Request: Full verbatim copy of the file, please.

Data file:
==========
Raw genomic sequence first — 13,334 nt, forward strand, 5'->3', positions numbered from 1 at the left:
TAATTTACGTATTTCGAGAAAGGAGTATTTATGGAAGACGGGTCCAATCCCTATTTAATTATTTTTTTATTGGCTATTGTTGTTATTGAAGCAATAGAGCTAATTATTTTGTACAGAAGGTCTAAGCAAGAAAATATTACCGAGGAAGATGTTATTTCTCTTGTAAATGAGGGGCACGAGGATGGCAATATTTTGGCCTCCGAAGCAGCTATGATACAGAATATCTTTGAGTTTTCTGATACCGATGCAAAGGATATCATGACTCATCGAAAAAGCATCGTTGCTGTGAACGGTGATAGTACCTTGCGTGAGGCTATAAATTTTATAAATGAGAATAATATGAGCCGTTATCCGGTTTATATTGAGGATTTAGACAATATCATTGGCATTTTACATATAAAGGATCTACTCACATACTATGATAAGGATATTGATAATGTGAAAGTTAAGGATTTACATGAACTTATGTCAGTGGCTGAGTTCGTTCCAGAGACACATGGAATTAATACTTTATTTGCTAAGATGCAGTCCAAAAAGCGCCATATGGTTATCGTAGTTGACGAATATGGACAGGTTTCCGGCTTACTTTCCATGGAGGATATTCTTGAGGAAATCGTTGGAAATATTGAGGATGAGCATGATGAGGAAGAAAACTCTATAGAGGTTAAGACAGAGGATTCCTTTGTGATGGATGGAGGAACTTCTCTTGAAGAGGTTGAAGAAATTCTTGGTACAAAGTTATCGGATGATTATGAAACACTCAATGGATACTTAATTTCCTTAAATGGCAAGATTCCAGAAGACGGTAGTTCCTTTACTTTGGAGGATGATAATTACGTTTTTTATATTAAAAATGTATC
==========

Raw genomic sequence first — 13,334 nt, forward strand, 5'->3', positions numbered from 1 at the left:
TAATTTACGTATTTCGAGAAAGGAGTATTTATGGAAGACGGGTCCAATCCCTATTTAATTATTTTTTTATTGGCTATTGTTGTTATTGAAGCAATAGAGCTAATTATTTTGTACAGAAGGTCTAAGCAAGAAAATATTACCGAGGAAGATGTTATTTCTCTTGTAAATGAGGGGCACGAGGATGGCAATATTTTGGCCTCCGAAGCAGCTATGATACAGAATATCTTTGAGTTTTCTGATACCGATGCAAAGGATATCATGACTCATCGAAAAAGCATCGTTGCTGTGAACGGTGATAGTACCTTGCGTGAGGCTATAAATTTTATAAATGAGAATAATATGAGCCGTTATCCGGTTTATATTGAGGATTTAGACAATATCATTGGCATTTTACATATAAAGGATCTACTCACATACTATGATAAGGATATTGATAATGTGAAAGTTAAGGATTTACATGAACTTATGTCAGTGGCTGAGTTCGTTCCAGAGACACATGGAATTAATACTTTATTTGCTAAGATGCAGTCCAAAAAGCGCCATATGGTTATCGTAGTTGACGAATATGGACAGGTTTCCGGCTTACTTTCCATGGAGGATATTCTTGAGGAAATCGTTGGAAATATTGAGGATGAGCATGATGAGGAAGAAAACTCTATAGAGGTTAAGACAGAGGATTCCTTTGTGATGGATGGAGGAACTTCTCTTGAAGAGGTTGAAGAAATTCTTGGTACAAAGTTATCGGATGATTATGAAACACTCAATGGATACTTAATTTCCTTAAATGGCAAGATTCCAGAAGACGGTAGTTCCTTTACTTTGGAGGATGATAATTACGTTTTTTATATTAAAAATGTATC